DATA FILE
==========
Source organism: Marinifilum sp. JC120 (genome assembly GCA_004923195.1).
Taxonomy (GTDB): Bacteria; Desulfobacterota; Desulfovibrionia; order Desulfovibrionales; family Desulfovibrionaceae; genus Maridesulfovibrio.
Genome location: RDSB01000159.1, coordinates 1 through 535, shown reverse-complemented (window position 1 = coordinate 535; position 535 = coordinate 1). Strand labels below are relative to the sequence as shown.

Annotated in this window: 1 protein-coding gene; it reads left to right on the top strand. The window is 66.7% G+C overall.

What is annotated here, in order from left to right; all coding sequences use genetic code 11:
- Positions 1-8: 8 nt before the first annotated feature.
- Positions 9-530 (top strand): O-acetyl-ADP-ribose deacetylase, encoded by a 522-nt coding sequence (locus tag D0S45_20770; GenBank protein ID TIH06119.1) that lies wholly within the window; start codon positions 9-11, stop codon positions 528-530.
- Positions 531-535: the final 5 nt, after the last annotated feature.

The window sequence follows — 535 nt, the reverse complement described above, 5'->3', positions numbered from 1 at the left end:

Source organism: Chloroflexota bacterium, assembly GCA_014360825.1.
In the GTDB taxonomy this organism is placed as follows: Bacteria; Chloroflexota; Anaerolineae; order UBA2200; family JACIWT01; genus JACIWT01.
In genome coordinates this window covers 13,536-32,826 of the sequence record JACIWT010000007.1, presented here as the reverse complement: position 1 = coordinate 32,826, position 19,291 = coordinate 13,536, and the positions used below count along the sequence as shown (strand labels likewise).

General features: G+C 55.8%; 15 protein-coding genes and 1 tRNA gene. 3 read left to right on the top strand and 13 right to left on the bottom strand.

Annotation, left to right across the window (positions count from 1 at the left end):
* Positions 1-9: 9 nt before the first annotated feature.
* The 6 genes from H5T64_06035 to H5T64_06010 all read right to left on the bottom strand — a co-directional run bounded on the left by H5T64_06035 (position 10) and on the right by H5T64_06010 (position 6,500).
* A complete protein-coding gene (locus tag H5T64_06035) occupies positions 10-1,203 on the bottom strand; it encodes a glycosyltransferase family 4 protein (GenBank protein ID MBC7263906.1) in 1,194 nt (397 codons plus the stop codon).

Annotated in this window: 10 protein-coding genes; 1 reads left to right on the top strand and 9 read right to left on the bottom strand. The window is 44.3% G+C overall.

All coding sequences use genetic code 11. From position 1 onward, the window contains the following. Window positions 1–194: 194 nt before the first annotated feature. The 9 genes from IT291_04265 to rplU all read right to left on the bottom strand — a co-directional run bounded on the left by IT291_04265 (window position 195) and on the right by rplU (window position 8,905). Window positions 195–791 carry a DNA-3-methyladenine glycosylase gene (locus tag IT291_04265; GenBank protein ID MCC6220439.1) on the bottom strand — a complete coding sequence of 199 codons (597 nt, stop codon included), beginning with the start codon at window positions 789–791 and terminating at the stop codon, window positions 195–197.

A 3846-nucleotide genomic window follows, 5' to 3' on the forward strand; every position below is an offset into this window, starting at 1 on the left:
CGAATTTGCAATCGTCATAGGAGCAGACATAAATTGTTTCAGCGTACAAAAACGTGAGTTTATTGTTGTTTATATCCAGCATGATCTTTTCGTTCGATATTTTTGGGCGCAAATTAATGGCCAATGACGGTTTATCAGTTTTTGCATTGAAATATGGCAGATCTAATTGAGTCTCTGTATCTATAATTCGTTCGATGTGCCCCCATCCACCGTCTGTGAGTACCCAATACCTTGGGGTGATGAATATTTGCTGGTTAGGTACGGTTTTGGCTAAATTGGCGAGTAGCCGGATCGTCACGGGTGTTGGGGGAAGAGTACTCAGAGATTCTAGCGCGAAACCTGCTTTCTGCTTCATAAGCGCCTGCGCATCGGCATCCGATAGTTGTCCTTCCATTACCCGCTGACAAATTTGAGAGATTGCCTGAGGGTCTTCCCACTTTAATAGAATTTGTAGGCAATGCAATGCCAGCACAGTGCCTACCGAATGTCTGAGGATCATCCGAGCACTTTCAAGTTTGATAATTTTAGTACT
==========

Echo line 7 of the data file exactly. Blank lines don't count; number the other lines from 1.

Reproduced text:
- Positions 9-530 (top strand): O-acetyl-ADP-ribose deacetylase, encoded by a 522-nt coding sequence (locus tag D0S45_20770; GenBank protein ID TIH06119.1) that lies wholly within the window; start codon positions 9-11, stop codon positions 528-530.